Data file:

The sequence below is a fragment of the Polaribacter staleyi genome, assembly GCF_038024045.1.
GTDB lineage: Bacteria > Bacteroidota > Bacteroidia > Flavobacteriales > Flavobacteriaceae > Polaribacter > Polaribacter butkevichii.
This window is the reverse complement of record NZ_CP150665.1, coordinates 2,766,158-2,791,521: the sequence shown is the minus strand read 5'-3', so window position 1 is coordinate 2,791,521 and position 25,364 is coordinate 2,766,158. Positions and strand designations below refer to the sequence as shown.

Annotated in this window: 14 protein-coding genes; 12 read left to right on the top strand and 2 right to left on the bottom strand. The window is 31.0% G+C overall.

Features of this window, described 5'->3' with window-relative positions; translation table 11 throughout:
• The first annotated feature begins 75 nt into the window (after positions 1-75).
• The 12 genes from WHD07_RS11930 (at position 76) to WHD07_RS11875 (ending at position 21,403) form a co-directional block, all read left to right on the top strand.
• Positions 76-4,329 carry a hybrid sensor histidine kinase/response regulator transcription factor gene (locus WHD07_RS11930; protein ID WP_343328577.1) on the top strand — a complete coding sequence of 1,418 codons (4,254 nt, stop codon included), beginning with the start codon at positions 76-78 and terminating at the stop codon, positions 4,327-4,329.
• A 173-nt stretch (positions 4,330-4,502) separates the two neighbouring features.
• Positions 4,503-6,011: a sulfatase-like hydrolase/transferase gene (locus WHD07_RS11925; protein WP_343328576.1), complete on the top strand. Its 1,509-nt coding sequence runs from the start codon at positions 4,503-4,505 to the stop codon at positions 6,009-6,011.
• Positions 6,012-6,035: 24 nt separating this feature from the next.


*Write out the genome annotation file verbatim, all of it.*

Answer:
The sequence below is a fragment of the Polaribacter staleyi genome, assembly GCF_038024045.1.
GTDB lineage: Bacteria > Bacteroidota > Bacteroidia > Flavobacteriales > Flavobacteriaceae > Polaribacter > Polaribacter butkevichii.
This window is the reverse complement of record NZ_CP150665.1, coordinates 2,766,158-2,791,521: the sequence shown is the minus strand read 5'-3', so window position 1 is coordinate 2,791,521 and position 25,364 is coordinate 2,766,158. Positions and strand designations below refer to the sequence as shown.

Annotated in this window: 14 protein-coding genes; 12 read left to right on the top strand and 2 right to left on the bottom strand. The window is 31.0% G+C overall.

Features of this window, described 5'->3' with window-relative positions; translation table 11 throughout:
• The first annotated feature begins 75 nt into the window (after positions 1-75).
• The 12 genes from WHD07_RS11930 (at position 76) to WHD07_RS11875 (ending at position 21,403) form a co-directional block, all read left to right on the top strand.
• Positions 76-4,329 carry a hybrid sensor histidine kinase/response regulator transcription factor gene (locus WHD07_RS11930; protein ID WP_343328577.1) on the top strand — a complete coding sequence of 1,418 codons (4,254 nt, stop codon included), beginning with the start codon at positions 76-78 and terminating at the stop codon, positions 4,327-4,329.
• A 173-nt stretch (positions 4,330-4,502) separates the two neighbouring features.
• Positions 4,503-6,011: a sulfatase-like hydrolase/transferase gene (locus WHD07_RS11925; protein WP_343328576.1), complete on the top strand. Its 1,509-nt coding sequence runs from the start codon at positions 4,503-4,505 to the stop codon at positions 6,009-6,011.
• Positions 6,012-6,035: 24 nt separating this feature from the next.